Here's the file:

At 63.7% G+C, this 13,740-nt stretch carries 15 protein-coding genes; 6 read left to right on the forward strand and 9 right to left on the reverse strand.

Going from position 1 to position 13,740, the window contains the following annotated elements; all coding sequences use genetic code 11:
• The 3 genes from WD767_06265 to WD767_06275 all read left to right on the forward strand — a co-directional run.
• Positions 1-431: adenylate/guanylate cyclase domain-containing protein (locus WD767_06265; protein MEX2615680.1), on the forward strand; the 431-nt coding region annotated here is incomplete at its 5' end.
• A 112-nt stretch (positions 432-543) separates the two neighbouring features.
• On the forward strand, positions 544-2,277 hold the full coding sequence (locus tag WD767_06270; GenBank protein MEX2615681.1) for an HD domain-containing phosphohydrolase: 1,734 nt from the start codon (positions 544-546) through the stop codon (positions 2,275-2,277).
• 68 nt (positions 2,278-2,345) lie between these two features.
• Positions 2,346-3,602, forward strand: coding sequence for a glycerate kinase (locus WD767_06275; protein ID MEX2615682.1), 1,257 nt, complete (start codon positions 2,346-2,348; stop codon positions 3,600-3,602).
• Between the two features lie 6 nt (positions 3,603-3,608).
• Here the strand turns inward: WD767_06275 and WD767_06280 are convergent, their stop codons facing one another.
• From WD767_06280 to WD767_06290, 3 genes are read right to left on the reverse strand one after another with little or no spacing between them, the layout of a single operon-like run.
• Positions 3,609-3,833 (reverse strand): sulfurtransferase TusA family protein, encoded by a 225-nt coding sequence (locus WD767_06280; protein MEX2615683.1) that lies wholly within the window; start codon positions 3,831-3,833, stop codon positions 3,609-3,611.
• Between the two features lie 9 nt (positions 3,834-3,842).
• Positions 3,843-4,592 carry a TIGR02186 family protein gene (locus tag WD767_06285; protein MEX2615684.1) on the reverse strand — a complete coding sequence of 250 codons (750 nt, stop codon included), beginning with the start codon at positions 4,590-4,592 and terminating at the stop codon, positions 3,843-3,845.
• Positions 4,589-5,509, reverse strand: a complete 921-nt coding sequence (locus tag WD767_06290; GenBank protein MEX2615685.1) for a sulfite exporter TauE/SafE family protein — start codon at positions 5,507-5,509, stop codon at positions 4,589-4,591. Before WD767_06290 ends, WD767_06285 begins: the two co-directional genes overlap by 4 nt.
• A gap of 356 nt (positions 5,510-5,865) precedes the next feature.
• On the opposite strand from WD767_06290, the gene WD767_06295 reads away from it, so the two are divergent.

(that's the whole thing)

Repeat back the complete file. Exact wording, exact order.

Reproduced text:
At 63.7% G+C, this 13,740-nt stretch carries 15 protein-coding genes; 6 read left to right on the forward strand and 9 right to left on the reverse strand.

Going from position 1 to position 13,740, the window contains the following annotated elements; all coding sequences use genetic code 11:
• The 3 genes from WD767_06265 to WD767_06275 all read left to right on the forward strand — a co-directional run.
• Positions 1-431: adenylate/guanylate cyclase domain-containing protein (locus WD767_06265; protein MEX2615680.1), on the forward strand; the 431-nt coding region annotated here is incomplete at its 5' end.
• A 112-nt stretch (positions 432-543) separates the two neighbouring features.
• On the forward strand, positions 544-2,277 hold the full coding sequence (locus tag WD767_06270; GenBank protein MEX2615681.1) for an HD domain-containing phosphohydrolase: 1,734 nt from the start codon (positions 544-546) through the stop codon (positions 2,275-2,277).
• 68 nt (positions 2,278-2,345) lie between these two features.
• Positions 2,346-3,602, forward strand: coding sequence for a glycerate kinase (locus WD767_06275; protein ID MEX2615682.1), 1,257 nt, complete (start codon positions 2,346-2,348; stop codon positions 3,600-3,602).
• Between the two features lie 6 nt (positions 3,603-3,608).
• Here the strand turns inward: WD767_06275 and WD767_06280 are convergent, their stop codons facing one another.
• From WD767_06280 to WD767_06290, 3 genes are read right to left on the reverse strand one after another with little or no spacing between them, the layout of a single operon-like run.
• Positions 3,609-3,833 (reverse strand): sulfurtransferase TusA family protein, encoded by a 225-nt coding sequence (locus WD767_06280; protein MEX2615683.1) that lies wholly within the window; start codon positions 3,831-3,833, stop codon positions 3,609-3,611.
• Between the two features lie 9 nt (positions 3,834-3,842).
• Positions 3,843-4,592 carry a TIGR02186 family protein gene (locus tag WD767_06285; protein MEX2615684.1) on the reverse strand — a complete coding sequence of 250 codons (750 nt, stop codon included), beginning with the start codon at positions 4,590-4,592 and terminating at the stop codon, positions 3,843-3,845.
• Positions 4,589-5,509, reverse strand: a complete 921-nt coding sequence (locus tag WD767_06290; GenBank protein MEX2615685.1) for a sulfite exporter TauE/SafE family protein — start codon at positions 5,507-5,509, stop codon at positions 4,589-4,591. Before WD767_06290 ends, WD767_06285 begins: the two co-directional genes overlap by 4 nt.
• A gap of 356 nt (positions 5,510-5,865) precedes the next feature.
• On the opposite strand from WD767_06290, the gene WD767_06295 reads away from it, so the two are divergent.